In this article

The startup journey is one that’s often filled with challenges, troubles and mishaps, and it’s also one that requires that its travellers are always alert, ready and willing to adapt to any necessary changes in the market.

Sometimes, startups set out to achieve one particular goal in mind or to disrupt a particular industry, and then they quickly realise that the reality of the matter is much different, and they have to pivot their operations to accommodate and to utilise their new insights. A pivot in essence is a structured course correction to test out a new fundamental hypothesis about the product, strategy or business model.

Here are a few Malaysian startups that had to pivot in order to take better advantage of their markets and industries as a whole.

1. Cardpow

Image Credit: CardPow
Image Credit: CardPow

When they first started out, CardPow wanted to focus on credit card lead generation and advertising for banks. They soon realised that the frequency of usage for CardPow was poor as people were so accustomed to flash deals from online shopping such as Groupon (e.g up to 50% off).

“Most credit card discounts weren’t exciting (10-20% only) and stayed stagnant throughout the year. In the end, a person using the app regularly couldn’t possibly remember what the discounts were or they wouldn’t see any new stuff,” said the co founder of Cardpow, Sze Jun King. “We also noticed a slight interest in our mini game when strangers were spending a little too much time on it. Some people played with it till 6 a.m. and earlier back then (June 2015) we were giving away Signature Snacks as rewards, some people went fanatical to obtain them.”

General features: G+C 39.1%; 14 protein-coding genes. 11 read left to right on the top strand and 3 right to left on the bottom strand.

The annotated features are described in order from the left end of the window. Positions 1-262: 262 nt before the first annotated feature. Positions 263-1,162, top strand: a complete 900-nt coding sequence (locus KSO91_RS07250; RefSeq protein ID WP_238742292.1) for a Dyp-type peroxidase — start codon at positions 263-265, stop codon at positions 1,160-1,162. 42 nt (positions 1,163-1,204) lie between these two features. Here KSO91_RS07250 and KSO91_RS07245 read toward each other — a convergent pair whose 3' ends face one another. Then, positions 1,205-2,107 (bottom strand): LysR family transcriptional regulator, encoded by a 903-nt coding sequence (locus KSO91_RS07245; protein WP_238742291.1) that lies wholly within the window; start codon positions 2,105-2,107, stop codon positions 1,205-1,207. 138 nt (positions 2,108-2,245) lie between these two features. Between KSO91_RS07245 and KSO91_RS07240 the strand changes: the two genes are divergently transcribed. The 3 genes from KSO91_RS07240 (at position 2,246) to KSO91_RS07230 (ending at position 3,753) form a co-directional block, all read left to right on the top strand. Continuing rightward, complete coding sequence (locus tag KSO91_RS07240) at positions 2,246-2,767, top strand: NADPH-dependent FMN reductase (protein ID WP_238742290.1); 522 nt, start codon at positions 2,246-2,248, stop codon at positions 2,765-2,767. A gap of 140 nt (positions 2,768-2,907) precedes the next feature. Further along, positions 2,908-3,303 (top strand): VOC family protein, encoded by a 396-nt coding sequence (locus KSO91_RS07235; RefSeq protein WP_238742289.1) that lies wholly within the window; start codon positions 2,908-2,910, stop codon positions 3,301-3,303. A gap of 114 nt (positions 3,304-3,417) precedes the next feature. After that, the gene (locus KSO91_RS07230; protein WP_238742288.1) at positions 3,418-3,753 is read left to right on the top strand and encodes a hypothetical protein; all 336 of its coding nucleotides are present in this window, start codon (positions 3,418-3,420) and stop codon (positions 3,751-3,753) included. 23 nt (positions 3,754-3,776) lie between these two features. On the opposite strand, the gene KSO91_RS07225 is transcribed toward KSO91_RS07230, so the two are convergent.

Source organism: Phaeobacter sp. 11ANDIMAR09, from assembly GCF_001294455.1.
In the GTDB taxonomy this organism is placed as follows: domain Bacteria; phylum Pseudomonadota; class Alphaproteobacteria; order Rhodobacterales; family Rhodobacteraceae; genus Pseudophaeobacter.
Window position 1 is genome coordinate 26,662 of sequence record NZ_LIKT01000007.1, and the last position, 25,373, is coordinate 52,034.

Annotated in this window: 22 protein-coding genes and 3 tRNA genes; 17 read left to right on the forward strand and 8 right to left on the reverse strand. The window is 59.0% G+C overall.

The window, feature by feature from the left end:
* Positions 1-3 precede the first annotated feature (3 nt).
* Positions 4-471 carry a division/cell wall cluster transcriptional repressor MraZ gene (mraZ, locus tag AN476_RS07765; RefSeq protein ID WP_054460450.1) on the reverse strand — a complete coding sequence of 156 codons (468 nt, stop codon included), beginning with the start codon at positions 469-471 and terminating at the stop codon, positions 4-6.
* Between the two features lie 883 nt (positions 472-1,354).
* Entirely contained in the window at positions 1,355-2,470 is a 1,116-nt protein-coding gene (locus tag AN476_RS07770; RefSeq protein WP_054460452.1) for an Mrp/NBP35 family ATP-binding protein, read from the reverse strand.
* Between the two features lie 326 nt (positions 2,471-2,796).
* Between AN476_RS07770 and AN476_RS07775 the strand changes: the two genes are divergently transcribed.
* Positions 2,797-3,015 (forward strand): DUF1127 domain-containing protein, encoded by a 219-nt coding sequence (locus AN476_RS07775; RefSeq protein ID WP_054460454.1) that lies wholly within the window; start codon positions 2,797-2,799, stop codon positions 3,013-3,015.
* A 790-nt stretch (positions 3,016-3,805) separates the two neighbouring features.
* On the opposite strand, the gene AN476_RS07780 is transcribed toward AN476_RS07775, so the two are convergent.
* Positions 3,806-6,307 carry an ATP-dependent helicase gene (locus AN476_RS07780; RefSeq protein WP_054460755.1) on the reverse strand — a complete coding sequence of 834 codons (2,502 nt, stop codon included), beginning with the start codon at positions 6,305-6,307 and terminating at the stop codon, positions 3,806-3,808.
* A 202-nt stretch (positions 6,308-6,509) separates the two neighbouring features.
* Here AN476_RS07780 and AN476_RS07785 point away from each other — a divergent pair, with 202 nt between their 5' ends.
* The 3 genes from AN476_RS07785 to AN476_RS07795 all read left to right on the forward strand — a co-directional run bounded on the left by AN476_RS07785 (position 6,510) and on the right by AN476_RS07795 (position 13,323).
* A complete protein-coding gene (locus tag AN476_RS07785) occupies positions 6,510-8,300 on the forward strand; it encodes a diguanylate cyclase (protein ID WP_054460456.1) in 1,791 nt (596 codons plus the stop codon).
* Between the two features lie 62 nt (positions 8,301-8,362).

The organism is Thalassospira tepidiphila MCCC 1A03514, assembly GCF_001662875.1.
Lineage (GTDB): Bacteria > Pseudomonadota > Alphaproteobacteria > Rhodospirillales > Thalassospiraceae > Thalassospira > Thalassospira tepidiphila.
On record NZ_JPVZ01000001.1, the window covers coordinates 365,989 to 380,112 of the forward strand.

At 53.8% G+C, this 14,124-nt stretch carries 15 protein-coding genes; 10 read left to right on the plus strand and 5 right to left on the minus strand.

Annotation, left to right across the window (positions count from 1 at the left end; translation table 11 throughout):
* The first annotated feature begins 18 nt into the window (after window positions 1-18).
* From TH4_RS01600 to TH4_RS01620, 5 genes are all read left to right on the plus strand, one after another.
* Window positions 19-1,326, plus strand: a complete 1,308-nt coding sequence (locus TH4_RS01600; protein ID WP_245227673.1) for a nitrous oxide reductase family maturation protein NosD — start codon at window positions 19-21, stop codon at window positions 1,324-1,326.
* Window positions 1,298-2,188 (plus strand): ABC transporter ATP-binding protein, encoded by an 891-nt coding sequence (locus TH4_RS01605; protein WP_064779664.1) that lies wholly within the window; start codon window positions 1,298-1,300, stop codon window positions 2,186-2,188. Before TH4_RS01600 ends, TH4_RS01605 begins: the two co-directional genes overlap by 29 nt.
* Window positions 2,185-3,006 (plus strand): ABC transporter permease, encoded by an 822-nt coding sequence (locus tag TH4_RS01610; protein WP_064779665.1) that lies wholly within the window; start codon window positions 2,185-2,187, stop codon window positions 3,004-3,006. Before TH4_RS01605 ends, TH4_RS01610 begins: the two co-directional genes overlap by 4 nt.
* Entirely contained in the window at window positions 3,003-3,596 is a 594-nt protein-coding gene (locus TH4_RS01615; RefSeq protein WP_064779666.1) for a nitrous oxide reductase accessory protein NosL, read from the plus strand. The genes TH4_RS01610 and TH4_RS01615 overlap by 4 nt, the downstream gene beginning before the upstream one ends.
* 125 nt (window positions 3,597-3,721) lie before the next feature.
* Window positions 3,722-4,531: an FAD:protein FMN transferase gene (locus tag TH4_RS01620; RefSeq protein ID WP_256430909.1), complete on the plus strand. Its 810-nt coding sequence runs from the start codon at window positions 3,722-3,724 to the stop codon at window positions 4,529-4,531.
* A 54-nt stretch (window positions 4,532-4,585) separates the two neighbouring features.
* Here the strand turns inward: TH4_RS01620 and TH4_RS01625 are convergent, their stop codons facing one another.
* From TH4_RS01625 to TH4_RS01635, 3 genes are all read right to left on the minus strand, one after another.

After noticing this trend, they decided to do something about it and they gave gamification a shot and the results went through the roof. Their traffic increased 10 fold and Sze Jun King said that the return rate also went bonkers.

CardPow is currently focusing on gamification and while they’re still tweaking it along with their business model, they feel that they were able to generate enough interest to get attention from a few numbers of companies in the fast-moving consumer goods (FMCG) industry, albeit they’re still in the early stages.

2. Gig88

Image Credit: Gig88 Facebook page
Image Credit: Gig88 Facebook page

TalentPal started out to disrupt the performers agency by creating a platform, which clients could use to get performers directly. Initially, they believed that agencies were the root cause of all the problems that performers were facing but soon enough they realised that their initial hypothesis was wrong and that agencies were facing the same problem as they did.

Armed with new insights they decided to rebuild the entire platform to serve the 3 stakeholders rather than disrupting them. And thus, Gig88 was born.

Calvin from Gig88 said, “The battle is steep and we have no desire in creating more enemies by disrupting people’s livelihood, instead we will be fighting this battle together to win the war. By working with good performers agencies, we can compliment each other by allowing agencies to have a bigger portfolio of artists and performers, while performers benefit from getting more jobs, and clients and corporates can choose to deal with who they want to.”